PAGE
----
I am ready to negotiate a ceasefire that will cease all hostilities on both sides — one that will also seal the border and the Philadelphia corridor [the narrow stretch of land on the Egyptian-Gaza border] so that the Hamas will stop smuggling.
But only a ceasefire in Gaza, not the West Bank.
Because they don’t control the West Bank. If there is an attempt to carry out terror in the West Bank, I don’t want them to say “Israel violates its agreement” if Israel strikes there. I cannot agree to that.
Hamas declared a unilateral ceasefire twice before and Israel did not honour it.
This is not true. What happened was that after a few days, rockets were fired at us by other [Palestinian groups].
A fully-fledged ceasefire means everything.
Do you think there is a military option in Gaza?
I am against it.
A recent poll by the Ha’aretz newspaper found that a majority of Israelis support talks with Hamas. Are you ready to engage Hamas, and if not, why did Israel allow them to participate in the elections?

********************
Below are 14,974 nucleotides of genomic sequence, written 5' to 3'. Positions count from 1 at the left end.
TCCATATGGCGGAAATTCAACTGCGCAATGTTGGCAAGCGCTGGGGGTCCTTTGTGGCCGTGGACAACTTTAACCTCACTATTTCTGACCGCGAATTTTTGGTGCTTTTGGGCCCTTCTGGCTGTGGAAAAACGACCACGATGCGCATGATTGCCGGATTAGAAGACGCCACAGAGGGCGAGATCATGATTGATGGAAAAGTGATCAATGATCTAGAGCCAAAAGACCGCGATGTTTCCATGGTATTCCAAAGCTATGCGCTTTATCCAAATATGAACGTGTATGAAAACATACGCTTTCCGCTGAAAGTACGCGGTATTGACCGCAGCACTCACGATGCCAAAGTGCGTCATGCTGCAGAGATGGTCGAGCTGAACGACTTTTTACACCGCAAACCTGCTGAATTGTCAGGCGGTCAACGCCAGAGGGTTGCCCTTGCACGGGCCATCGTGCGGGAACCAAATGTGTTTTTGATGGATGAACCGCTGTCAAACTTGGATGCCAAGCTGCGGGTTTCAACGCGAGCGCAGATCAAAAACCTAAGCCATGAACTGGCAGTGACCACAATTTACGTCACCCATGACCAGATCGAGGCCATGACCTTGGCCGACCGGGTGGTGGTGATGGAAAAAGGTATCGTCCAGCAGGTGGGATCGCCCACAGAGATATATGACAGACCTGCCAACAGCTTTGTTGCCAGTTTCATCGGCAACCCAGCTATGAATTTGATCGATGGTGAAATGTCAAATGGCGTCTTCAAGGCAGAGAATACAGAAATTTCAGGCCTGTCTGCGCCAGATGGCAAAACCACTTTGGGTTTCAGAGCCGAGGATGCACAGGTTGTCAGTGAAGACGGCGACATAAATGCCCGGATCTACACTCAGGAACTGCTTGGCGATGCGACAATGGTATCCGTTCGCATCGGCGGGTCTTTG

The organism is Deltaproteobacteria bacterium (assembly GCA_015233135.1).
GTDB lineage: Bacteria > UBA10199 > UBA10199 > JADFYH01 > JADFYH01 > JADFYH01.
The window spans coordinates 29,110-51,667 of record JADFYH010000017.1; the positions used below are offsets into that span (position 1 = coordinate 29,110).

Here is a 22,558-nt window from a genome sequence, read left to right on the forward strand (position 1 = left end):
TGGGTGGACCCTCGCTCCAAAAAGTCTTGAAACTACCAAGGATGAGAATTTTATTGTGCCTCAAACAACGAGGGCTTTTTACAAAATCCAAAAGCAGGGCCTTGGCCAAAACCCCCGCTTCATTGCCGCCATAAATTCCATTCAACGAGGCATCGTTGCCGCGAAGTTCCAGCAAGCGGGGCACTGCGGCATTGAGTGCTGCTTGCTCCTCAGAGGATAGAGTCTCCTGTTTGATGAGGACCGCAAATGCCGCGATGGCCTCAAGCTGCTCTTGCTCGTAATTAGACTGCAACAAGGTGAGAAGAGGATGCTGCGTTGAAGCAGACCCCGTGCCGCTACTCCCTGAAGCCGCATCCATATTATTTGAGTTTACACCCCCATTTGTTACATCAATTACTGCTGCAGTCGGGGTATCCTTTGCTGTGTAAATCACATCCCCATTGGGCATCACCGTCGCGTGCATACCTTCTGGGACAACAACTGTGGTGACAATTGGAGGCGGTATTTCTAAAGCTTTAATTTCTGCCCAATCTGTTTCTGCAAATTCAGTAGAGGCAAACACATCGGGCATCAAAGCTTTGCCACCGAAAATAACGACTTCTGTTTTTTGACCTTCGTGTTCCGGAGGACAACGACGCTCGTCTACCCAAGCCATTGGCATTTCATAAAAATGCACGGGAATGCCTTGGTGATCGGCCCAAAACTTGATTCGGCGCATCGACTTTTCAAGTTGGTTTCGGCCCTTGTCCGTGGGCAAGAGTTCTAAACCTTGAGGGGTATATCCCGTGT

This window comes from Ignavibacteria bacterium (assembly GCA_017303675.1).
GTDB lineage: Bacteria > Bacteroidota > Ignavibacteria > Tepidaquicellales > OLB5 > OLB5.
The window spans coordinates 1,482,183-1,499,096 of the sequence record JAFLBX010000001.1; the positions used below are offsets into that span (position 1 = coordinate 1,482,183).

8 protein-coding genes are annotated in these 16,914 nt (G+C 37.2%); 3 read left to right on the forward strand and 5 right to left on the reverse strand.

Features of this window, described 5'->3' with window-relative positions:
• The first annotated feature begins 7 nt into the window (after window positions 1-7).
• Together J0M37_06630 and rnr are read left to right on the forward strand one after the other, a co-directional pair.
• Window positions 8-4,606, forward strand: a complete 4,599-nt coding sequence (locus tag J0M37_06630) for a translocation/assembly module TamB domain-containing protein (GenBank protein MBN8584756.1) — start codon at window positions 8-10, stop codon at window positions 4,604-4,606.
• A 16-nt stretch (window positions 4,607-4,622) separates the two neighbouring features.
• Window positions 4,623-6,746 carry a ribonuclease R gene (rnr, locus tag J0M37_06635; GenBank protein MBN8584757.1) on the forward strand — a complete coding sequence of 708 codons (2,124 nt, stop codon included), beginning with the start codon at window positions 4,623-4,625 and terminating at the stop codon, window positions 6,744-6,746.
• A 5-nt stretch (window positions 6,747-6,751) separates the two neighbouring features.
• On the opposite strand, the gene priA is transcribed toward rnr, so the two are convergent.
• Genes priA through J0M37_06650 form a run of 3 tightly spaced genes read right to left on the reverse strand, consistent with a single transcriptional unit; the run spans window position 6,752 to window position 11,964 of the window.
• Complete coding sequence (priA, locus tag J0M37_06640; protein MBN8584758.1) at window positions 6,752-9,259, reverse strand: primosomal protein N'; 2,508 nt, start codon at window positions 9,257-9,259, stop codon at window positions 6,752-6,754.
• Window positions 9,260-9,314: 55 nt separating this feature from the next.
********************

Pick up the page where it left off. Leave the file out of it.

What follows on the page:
We were forced by the Americans to allow Hamas to participate in elections, and it was a dramatic mistake because it was against what was written in Oslo — that only parties, not organisations, that accept our right to exist, will participate in elections.
But, it was under the pressure of President George Bush and Condoleezza Rice [US secretary of state], and Ariel Sharon [former Israeli prime minister] accepted it. The common understanding in Israel and the US was that Fatah would win. It was a surprise to all of us.
Secondly, as I told you, I am ready to talk to Hamas. But I am ready to talk to Hamas only on two issues and in an indirect way: One is a ceasefire [in Gaza], and the second one is the exchange of prisoners in order to get back Gilad Shalit.
Profile: Danny Yatom
• Born — March 15, 1945.
• 1963 — 1996: Served in the Israeli army rising to the position of Israeli Central Command chief.
• 1996 — 1998: Head of the Mossad and served as security adviser to Yehud Barak, Israel’s former prime minister.
• 2003 — 2006: Elected to the Knesset on the Israeli Labour Party ticket, and re-elected in in 2006.